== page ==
Security leaders say that as enterprises fast-tracked the shift to cloud platforms in 2020, conventional security measures have been deeply impacted
The business environment during 2020 has driven enterprises to opt for digital transformation to cloud services, faster than ever before. The situation needed agile planning and flexibility, but also added multiple layers of complexity.
Since the time that enterprises had for meeting the new normal demands was limited, there wasn’t enough due diligence for setting up the cloud services, especially with limited internal know-how. The resulting solutions were not ideal or fully secure.
The chaos during the initial stages of the pandemic also saw a rise in detection and exploitation of security liabilities in partnership with regularly used tools like Microsoft Teams and Zoom video that were deemed critical to maintain communication between colleagues.
Leaders predict that organizations will pay even greater attention to cloud services in the coming year due to their increased importance and popularity. Misconfigured cloud database instances observed higher attacks. It led to high volume data breaches or malicious and stealthy form jacking breaches.
Enterprises faced severe budget cuts in 2020, and it’s predicted that the trend will continue in 2021 as well. Lewie Dunsworth, CEO at Nuspire, says,” 2021 may be the first year where CISOs are asked to reduce budgets so that funds can be invested in other areas of the business such as digital transformation efforts. It is like asking a sprinter to run slow–it’s going to be very difficult for CISOs to get comfortable with making do with what they have, shifting their mindsets to a “have to do,” “need to do,” and “want to do” perspective.”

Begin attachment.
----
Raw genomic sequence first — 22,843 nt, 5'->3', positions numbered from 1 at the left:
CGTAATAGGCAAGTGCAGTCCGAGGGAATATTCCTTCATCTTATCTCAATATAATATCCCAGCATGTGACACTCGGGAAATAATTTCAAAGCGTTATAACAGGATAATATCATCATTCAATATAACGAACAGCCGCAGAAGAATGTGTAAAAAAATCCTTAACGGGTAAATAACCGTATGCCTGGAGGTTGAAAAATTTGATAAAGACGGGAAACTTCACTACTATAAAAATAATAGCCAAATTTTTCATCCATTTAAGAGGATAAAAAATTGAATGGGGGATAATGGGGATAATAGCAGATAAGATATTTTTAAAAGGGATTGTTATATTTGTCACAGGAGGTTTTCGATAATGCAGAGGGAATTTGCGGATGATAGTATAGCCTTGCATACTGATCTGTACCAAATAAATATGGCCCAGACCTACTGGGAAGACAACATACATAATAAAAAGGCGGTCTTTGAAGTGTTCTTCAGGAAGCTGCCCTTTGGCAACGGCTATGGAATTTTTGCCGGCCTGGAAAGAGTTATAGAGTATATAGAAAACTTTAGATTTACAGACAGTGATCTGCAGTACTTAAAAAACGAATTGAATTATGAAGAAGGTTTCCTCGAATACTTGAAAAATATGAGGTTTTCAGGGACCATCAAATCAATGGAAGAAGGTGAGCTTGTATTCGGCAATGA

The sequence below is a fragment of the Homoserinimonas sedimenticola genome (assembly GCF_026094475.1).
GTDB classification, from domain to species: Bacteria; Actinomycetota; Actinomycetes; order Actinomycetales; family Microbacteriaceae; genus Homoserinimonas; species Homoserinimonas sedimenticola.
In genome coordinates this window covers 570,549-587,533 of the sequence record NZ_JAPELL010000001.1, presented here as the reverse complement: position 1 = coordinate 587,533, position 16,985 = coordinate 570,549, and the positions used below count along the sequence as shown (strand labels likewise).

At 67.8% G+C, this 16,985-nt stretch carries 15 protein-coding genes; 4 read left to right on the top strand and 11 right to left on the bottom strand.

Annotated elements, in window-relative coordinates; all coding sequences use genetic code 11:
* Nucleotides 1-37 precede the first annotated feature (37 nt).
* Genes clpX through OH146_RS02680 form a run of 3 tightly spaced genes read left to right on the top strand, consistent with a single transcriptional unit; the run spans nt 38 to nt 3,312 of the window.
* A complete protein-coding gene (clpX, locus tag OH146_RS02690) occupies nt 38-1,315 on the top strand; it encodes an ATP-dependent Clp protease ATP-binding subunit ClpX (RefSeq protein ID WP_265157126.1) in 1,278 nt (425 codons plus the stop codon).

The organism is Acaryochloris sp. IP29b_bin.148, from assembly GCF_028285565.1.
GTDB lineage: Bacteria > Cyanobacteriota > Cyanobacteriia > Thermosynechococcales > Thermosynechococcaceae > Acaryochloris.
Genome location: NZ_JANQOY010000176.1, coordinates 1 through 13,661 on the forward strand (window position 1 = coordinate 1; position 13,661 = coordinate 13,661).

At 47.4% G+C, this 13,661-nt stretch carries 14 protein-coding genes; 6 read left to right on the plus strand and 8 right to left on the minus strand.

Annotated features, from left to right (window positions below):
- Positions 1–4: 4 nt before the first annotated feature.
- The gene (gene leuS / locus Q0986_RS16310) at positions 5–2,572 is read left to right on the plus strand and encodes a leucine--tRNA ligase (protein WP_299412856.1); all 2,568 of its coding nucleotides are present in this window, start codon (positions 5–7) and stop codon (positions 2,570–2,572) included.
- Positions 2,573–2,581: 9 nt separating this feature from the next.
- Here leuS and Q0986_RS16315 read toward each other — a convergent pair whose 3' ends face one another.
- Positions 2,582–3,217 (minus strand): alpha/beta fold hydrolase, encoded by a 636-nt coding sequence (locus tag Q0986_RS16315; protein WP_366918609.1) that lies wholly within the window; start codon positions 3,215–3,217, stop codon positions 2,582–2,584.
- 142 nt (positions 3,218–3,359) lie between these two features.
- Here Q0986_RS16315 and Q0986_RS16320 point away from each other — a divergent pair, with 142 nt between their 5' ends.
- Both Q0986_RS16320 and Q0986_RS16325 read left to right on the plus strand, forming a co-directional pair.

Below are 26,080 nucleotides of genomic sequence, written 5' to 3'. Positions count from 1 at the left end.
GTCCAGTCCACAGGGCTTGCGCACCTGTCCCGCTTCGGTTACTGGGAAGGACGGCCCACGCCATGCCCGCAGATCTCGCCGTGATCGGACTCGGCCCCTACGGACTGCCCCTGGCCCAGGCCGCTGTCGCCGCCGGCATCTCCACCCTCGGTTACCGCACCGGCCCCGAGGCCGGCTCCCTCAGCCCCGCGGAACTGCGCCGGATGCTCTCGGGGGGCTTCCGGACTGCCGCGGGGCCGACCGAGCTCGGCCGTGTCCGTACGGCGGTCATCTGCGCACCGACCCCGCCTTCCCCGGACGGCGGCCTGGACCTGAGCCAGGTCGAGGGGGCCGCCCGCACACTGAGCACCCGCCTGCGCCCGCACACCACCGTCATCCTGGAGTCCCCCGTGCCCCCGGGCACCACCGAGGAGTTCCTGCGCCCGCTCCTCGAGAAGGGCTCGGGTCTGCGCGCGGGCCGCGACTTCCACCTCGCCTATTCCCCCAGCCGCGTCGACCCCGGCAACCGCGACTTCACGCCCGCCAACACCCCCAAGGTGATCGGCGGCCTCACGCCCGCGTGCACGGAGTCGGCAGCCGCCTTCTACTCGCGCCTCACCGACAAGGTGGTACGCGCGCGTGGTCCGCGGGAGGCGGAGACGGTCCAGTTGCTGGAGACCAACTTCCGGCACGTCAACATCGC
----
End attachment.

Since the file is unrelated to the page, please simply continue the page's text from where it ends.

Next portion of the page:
This will prove to be a disadvantage for security measures as attackers have expanded their foothold into cloud platforms and targeted serverless apps, container frameworks, and API services with all the relevant automation scripts. Conventional security practices often fall short of saving the new workloads.
To meet this situation, leaders will need to increase their talent pool that is well-versed in mitigating such attacks. Dunsworth says, “CISOs will look to outsource roles that they’ve traditionally supported in-house, such as security engineers and analysts, instead of investing in more specific jobs, such as cloud security architects, cloud compliance resources, etc.”
Cybercriminals have exposed new segments for extortion attacks. They have bought forward new profitable markets right from IoT to industrial OT devices in the cloud environment, which have proved to be very beneficial for them. A lucrative business model was created with the data extortion model in 2020. Enterprises who were victims of blackmail and doxing threats were more pressured into paying the ransom.
CISOs say that it is obvious that 2021 will be the year for increased data protection. Keeping in mind the high pace at which cybercriminals have adjusted their strategies, a comprehensive and holistic approach is required. It is imperative that it should automate and unify cybersecurity and data protection.
This will help organizations to adapt to rapidly changing threats easily. They require visibility into and integration of the cloud and their infrastructure to know what is happening to the data at any given time.
Automation is also necessary to effectively cope with the higher complexity and increased data attacks that will potentially occur in 2021.